Frequently Asked Questions: 245(i)
Q. What is the new 245(i) Amendment?
The new 245(i) Amendment allows some aliens who are out of status, entered the U.S. without inspection, or violated the terms of their non-immigrant visa to apply for adjustment of status after their immigration petitions are approved.
Q. Who is eligible to take advantage of 245(i)?
To be eligible to take advantage of 245(i), the alien must meet the following requirements:
- Physically present in the U.S. on December 21, 2000;
- An immigration petition or a labor certification application has been filed for the benefit of the alien on or before April 30, 2001; and
- The immigration petition or the labor certification application must be approvable at the time of filling.
Q. What kind of benefits does an alien get from 245(i)?
245(i) will allow the alien to apply for adjustment of status even if the alien entered the U.S. without inspection, was out of status, or violated the terms of his or her non-immigrant status. The alien still needs to meet other requirements for adjustment of status to obtain a green card.
Q. Who is not protected by 245(i)?
245(i) does not protect an alien from removal proceeding and does not grant other benefits such as employment authorization or advance parole.
Q. Does 245(i) protect aliens who have been ordered to be removed?
No. If a person has been ordered to be removed from the U.S., he or she cannot use 245(i) to lift this bar to adjustment of status. Also, if the alien is ordered to be removed in the future, the 245(i) does not protect the alien from removal.
Q. Does 245(i) exempt the J-1 holder’s home residency requirement?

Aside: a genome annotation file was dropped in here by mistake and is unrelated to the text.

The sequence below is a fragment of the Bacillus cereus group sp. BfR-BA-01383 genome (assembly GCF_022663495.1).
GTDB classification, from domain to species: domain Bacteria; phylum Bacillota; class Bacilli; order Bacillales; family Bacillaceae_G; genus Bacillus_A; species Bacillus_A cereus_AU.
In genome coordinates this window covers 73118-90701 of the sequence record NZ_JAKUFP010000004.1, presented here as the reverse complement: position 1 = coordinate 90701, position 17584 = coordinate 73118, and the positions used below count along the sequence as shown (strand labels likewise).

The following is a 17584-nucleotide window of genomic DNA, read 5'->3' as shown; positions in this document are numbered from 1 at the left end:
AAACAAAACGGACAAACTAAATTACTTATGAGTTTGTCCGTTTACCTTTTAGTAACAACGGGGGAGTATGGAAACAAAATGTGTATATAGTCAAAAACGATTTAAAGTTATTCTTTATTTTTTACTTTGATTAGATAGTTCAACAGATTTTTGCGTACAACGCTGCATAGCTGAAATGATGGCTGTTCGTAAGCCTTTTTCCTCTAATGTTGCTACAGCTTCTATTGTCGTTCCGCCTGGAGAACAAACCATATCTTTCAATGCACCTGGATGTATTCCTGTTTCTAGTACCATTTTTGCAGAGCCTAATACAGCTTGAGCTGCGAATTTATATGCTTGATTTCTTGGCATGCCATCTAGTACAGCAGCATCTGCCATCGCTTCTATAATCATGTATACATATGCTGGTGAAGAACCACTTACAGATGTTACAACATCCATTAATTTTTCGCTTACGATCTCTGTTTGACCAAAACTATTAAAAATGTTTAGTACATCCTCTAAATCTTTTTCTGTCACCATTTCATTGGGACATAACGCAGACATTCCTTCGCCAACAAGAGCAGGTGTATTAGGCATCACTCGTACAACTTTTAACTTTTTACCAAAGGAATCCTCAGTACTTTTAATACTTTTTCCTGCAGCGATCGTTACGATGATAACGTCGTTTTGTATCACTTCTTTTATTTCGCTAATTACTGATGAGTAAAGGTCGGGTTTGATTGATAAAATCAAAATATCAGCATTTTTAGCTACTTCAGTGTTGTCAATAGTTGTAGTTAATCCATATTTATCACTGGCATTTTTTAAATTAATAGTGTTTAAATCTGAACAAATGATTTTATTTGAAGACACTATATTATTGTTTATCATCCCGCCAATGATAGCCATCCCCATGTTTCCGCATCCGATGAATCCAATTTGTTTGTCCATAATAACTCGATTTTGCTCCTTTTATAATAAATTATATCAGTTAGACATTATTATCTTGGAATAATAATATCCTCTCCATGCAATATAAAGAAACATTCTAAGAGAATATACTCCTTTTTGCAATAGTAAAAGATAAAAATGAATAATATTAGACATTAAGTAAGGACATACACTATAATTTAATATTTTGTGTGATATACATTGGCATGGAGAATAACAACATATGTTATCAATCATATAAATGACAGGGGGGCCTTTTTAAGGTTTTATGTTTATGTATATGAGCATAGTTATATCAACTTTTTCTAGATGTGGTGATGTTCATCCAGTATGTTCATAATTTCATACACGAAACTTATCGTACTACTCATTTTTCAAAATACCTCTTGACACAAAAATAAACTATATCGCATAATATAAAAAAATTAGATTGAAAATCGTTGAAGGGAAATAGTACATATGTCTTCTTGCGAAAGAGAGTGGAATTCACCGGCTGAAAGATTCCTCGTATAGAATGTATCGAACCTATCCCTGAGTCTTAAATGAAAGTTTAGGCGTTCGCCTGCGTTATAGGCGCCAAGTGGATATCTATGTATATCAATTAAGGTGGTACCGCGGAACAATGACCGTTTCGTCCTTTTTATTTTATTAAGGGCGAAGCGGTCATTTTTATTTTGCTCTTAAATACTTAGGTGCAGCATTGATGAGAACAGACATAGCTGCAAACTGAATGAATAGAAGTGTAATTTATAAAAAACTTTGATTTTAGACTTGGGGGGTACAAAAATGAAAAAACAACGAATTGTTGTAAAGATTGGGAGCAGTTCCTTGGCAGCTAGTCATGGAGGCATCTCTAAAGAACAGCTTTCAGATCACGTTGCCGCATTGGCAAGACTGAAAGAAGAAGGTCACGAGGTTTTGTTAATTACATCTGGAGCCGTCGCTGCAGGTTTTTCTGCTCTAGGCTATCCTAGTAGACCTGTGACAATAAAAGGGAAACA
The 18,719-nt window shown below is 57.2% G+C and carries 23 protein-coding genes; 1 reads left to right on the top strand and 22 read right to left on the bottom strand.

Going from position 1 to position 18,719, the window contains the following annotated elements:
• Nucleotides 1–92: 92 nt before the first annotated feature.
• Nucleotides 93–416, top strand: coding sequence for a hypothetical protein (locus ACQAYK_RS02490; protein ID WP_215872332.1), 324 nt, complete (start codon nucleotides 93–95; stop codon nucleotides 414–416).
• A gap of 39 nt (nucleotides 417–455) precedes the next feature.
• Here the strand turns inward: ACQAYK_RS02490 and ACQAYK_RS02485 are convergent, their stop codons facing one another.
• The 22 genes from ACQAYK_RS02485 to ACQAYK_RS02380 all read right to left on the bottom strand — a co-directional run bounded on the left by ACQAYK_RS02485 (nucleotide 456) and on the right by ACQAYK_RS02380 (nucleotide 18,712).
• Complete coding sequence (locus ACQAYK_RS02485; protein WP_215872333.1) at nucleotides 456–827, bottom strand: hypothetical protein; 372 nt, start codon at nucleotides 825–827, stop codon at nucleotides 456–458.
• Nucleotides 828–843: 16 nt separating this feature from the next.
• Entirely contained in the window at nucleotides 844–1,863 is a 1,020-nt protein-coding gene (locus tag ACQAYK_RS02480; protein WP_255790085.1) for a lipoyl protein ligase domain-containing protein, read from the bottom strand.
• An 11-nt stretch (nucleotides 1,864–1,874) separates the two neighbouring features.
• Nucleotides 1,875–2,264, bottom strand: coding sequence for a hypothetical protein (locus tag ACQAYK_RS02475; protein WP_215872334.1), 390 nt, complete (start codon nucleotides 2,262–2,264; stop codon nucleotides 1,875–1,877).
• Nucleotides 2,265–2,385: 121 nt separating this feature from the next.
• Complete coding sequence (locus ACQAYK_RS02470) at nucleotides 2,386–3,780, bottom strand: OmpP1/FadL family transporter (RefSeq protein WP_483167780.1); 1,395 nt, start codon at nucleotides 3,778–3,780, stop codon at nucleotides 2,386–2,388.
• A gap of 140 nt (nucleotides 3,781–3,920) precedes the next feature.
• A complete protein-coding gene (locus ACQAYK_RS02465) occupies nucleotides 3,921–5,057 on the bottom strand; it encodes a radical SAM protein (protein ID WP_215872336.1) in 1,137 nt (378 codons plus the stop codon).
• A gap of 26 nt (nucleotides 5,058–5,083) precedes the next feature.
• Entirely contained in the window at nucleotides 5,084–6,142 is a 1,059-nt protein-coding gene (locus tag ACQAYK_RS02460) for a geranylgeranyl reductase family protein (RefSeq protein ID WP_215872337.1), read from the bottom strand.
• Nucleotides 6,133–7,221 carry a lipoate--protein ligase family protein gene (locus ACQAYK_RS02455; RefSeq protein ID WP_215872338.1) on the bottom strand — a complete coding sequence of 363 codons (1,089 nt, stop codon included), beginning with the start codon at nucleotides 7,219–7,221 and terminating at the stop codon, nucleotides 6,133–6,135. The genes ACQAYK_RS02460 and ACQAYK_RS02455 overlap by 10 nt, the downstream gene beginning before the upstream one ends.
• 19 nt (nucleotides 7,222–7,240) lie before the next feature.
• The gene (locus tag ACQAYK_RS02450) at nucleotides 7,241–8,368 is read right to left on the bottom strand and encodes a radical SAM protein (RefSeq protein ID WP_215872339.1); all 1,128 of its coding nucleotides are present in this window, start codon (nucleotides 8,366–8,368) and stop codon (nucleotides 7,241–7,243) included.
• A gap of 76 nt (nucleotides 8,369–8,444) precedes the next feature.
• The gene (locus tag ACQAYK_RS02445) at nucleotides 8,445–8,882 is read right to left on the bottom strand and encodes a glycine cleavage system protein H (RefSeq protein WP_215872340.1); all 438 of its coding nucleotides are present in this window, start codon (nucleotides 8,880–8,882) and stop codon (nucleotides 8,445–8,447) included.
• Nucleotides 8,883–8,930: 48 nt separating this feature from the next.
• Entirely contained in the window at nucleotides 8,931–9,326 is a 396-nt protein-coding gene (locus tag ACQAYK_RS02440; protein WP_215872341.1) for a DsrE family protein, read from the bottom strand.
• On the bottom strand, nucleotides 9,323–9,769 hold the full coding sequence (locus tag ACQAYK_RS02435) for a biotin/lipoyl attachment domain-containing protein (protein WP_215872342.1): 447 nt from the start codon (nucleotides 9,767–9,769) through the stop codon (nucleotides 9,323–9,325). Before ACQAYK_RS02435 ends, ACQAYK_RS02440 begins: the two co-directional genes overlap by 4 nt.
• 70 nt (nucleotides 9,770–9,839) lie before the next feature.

No. The 245(i) does not grant a waiver to the J-1 holder’s two year residency requirement. An alien who is subject to the two-year home residency rule still needs to obtain a waiver or fulfill the requirement before applying for adjustment of status.
Q. What are the benefits of 245(i) to those who are currently in status?
For those who are in status and who were physically present in the U.S. on Dec. 21, 2000, if they are beneficiaries of immigration petitions or labor certification applications filed on or before April 30, 2001, they will be eligible to take advantage of 245(i) even if they fall out of status in the future.
Q. What are the three and ten year bars, and why should they be of concern?
Before the enactment of 245(i), aliens who are out of status needed to return to their home countries and complete the process for an immigrant visa at the U.S. consulate. However, if aliens found to be out of status in the U.S. for more than 180 days would be barred from reentering the U.S. for at least 3 years; aliens found to be out of status in the U.S. for more than 360 days would be barred from reentering the U.S. for at least 10 years. Under Section 245(i), an eligible alien can remain in the U.S. to obtain permanent residence through adjustment of status, and thus never trigger these entry bars. (Once permanent residence is obtained, these entry bars no longer apply.) Thus, it is particularly important that people subject to the bars not leave the U.S. at all until they become permanent residents since the 245(i) does not lift the three year/ten year bars.
Q. What is the penalty fee and when must it be paid?
The Section 245(i) penalty fee is $1,000, and is in addition to any other filing fees that the USCIS charges. This fee does not have to be paid when relatives or employers submit the visa petition or labor certification on or before April 30, 2001. Rather, it is usually due later, when the alien applies for adjustment of status to become a permanent resident. Thus, the $1,000 fee needs to be paid at the time of filing the Form I-485A, which is submitted along with the standard application for adjustment of status (Form I-485).
Q. I came into the U.S. legally with a B-1 visa and am out of status now. I just married a U.S. citizen. Moreover, I was present in the U.S. on December 21, 2000. May I use 245(i) to apply for a green card?
Yes, you may, but you do not need to. Even without 245(i), the fact that you are out of status does not prevent you from applying for adjustment of status. If you use 245(i), you have to pay a $1,000 penalty. If you do not 245(i), you do not need to pay the penalty. For the purposes of getting a green card, there is no difference whether you use 245(i) or not.